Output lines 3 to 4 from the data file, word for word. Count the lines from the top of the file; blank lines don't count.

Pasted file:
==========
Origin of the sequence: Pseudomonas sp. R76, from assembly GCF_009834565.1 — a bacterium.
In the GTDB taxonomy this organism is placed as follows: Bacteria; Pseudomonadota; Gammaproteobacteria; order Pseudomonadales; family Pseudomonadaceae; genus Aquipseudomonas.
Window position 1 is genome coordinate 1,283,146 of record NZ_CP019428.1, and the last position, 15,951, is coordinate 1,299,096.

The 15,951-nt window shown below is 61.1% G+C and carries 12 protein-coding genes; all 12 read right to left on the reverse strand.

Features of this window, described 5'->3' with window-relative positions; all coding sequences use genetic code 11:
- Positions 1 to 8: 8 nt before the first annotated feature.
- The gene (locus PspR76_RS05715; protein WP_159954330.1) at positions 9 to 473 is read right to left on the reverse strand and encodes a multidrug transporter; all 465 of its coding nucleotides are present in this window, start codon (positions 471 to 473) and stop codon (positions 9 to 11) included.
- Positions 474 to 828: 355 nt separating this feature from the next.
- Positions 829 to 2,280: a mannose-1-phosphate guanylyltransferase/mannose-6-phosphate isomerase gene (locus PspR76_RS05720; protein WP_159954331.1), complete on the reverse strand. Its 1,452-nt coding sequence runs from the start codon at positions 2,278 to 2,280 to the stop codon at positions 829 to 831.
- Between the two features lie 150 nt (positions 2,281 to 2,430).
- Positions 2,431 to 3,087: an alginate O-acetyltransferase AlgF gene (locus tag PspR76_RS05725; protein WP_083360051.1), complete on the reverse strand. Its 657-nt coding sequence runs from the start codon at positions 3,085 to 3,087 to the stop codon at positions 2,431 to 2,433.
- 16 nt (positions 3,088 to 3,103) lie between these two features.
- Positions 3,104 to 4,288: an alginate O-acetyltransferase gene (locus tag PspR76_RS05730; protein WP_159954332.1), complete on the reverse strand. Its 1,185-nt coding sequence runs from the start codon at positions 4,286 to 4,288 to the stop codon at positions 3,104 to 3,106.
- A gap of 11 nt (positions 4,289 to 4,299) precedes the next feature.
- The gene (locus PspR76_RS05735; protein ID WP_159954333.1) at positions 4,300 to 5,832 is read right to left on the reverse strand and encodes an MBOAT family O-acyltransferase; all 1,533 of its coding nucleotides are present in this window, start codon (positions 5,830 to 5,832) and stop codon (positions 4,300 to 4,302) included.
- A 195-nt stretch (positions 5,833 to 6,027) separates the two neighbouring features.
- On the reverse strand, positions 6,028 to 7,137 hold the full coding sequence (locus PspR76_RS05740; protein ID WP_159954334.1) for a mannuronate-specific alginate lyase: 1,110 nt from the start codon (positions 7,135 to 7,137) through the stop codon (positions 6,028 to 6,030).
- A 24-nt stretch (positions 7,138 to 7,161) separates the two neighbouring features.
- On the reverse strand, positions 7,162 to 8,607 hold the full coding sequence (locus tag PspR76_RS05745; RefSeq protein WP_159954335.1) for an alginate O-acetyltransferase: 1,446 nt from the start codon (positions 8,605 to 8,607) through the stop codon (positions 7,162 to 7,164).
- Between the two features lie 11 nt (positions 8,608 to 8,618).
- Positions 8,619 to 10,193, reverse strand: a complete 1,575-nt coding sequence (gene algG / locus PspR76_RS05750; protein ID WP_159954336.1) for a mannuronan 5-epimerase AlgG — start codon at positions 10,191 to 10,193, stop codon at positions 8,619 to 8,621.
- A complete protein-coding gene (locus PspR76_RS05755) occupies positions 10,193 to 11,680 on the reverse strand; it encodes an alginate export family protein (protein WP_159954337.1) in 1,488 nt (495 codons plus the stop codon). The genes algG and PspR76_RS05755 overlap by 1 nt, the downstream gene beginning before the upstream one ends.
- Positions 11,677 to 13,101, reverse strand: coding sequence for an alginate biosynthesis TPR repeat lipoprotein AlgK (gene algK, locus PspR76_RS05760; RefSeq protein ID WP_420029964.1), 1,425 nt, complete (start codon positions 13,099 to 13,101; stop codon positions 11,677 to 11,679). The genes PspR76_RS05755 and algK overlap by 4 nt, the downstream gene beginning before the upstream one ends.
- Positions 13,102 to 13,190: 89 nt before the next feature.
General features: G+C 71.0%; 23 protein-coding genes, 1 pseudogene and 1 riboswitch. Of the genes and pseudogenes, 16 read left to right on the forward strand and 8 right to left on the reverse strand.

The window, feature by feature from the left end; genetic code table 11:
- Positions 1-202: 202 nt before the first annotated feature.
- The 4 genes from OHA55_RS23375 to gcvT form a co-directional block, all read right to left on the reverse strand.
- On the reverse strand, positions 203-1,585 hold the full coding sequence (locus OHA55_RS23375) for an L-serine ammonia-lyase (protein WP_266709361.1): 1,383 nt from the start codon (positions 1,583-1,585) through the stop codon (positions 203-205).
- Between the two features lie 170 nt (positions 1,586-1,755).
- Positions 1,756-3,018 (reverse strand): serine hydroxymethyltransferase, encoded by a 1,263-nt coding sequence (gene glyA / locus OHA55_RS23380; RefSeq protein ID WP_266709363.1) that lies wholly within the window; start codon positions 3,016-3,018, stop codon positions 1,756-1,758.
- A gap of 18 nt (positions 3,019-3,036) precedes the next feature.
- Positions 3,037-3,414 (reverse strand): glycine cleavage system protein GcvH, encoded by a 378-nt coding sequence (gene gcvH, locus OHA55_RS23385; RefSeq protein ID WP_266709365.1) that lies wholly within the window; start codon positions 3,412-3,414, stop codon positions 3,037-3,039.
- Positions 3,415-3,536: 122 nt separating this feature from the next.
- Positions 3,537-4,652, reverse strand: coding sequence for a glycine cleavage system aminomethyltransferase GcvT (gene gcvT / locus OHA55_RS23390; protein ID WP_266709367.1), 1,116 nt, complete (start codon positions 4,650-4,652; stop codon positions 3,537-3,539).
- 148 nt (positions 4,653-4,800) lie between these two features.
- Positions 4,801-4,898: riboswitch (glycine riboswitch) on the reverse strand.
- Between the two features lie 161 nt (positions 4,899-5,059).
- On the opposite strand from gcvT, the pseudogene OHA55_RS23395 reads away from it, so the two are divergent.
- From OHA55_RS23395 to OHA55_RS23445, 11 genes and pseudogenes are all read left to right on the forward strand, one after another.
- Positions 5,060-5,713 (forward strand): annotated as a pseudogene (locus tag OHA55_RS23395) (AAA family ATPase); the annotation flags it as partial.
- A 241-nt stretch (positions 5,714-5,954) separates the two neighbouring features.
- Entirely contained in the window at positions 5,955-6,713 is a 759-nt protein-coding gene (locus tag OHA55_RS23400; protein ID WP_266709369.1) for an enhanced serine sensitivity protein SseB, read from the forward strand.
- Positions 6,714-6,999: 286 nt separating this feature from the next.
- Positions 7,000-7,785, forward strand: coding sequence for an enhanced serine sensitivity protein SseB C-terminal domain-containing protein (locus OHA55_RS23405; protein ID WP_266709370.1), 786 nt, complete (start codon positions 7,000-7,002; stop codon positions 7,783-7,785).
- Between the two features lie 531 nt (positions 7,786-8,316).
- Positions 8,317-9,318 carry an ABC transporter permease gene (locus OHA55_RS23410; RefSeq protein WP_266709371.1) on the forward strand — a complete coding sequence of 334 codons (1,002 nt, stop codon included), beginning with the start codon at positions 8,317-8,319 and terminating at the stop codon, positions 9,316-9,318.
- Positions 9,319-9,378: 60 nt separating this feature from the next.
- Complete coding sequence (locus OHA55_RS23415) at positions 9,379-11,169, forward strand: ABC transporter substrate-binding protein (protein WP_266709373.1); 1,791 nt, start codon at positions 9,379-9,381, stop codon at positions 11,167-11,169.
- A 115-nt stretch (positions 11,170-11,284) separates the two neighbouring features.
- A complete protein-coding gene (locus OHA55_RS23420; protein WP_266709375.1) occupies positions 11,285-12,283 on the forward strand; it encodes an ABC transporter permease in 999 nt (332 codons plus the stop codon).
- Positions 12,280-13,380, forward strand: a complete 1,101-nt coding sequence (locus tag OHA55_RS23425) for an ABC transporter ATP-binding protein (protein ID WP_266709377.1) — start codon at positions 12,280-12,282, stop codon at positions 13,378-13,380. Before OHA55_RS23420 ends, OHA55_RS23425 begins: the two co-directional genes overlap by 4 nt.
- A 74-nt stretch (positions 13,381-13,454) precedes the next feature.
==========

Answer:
Window position 1 is genome coordinate 1,283,146 of record NZ_CP019428.1, and the last position, 15,951, is coordinate 1,299,096.

The 15,951-nt window shown below is 61.1% G+C and carries 12 protein-coding genes; all 12 read right to left on the reverse strand.